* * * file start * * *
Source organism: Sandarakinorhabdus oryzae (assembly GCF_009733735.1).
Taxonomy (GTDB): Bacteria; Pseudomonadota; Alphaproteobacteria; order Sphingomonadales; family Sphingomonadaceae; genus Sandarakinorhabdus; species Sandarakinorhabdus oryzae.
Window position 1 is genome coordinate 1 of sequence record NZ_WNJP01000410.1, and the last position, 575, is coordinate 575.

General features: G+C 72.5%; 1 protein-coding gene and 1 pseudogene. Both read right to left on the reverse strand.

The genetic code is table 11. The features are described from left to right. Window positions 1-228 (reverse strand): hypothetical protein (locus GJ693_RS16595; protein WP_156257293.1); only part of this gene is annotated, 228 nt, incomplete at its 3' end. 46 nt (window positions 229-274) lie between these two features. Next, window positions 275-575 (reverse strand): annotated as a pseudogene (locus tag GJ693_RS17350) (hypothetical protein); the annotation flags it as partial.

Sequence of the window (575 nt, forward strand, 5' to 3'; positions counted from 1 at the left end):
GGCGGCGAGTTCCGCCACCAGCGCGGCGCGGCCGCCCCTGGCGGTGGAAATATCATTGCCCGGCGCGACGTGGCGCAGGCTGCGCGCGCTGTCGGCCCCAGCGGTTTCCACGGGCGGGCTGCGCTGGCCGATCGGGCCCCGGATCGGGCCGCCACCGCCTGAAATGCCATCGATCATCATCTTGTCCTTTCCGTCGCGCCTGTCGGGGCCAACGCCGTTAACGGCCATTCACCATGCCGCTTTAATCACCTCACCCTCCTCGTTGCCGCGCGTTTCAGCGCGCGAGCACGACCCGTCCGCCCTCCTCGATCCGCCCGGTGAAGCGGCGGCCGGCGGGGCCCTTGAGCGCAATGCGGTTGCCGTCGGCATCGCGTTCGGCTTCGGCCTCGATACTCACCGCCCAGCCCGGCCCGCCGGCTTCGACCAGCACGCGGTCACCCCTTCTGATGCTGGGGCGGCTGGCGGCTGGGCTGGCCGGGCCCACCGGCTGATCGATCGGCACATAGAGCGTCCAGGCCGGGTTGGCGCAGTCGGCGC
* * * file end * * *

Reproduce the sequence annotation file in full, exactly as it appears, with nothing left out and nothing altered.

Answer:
Source organism: Sandarakinorhabdus oryzae (assembly GCF_009733735.1).
Taxonomy (GTDB): Bacteria; Pseudomonadota; Alphaproteobacteria; order Sphingomonadales; family Sphingomonadaceae; genus Sandarakinorhabdus; species Sandarakinorhabdus oryzae.
Window position 1 is genome coordinate 1 of sequence record NZ_WNJP01000410.1, and the last position, 575, is coordinate 575.

General features: G+C 72.5%; 1 protein-coding gene and 1 pseudogene. Both read right to left on the reverse strand.

The genetic code is table 11. The features are described from left to right. Window positions 1-228 (reverse strand): hypothetical protein (locus GJ693_RS16595; protein WP_156257293.1); only part of this gene is annotated, 228 nt, incomplete at its 3' end. 46 nt (window positions 229-274) lie between these two features. Next, window positions 275-575 (reverse strand): annotated as a pseudogene (locus tag GJ693_RS17350) (hypothetical protein); the annotation flags it as partial.

Sequence of the window (575 nt, forward strand, 5' to 3'; positions counted from 1 at the left end):
GGCGGCGAGTTCCGCCACCAGCGCGGCGCGGCCGCCCCTGGCGGTGGAAATATCATTGCCCGGCGCGACGTGGCGCAGGCTGCGCGCGCTGTCGGCCCCAGCGGTTTCCACGGGCGGGCTGCGCTGGCCGATCGGGCCCCGGATCGGGCCGCCACCGCCTGAAATGCCATCGATCATCATCTTGTCCTTTCCGTCGCGCCTGTCGGGGCCAACGCCGTTAACGGCCATTCACCATGCCGCTTTAATCACCTCACCCTCCTCGTTGCCGCGCGTTTCAGCGCGCGAGCACGACCCGTCCGCCCTCCTCGATCCGCCCGGTGAAGCGGCGGCCGGCGGGGCCCTTGAGCGCAATGCGGTTGCCGTCGGCATCGCGTTCGGCTTCGGCCTCGATACTCACCGCCCAGCCCGGCCCGCCGGCTTCGACCAGCACGCGGTCACCCCTTCTGATGCTGGGGCGGCTGGCGGCTGGGCTGGCCGGGCCCACCGGCTGATCGATCGGCACATAGAGCGTCCAGGCCGGGTTGGCGCAGTCGGCGC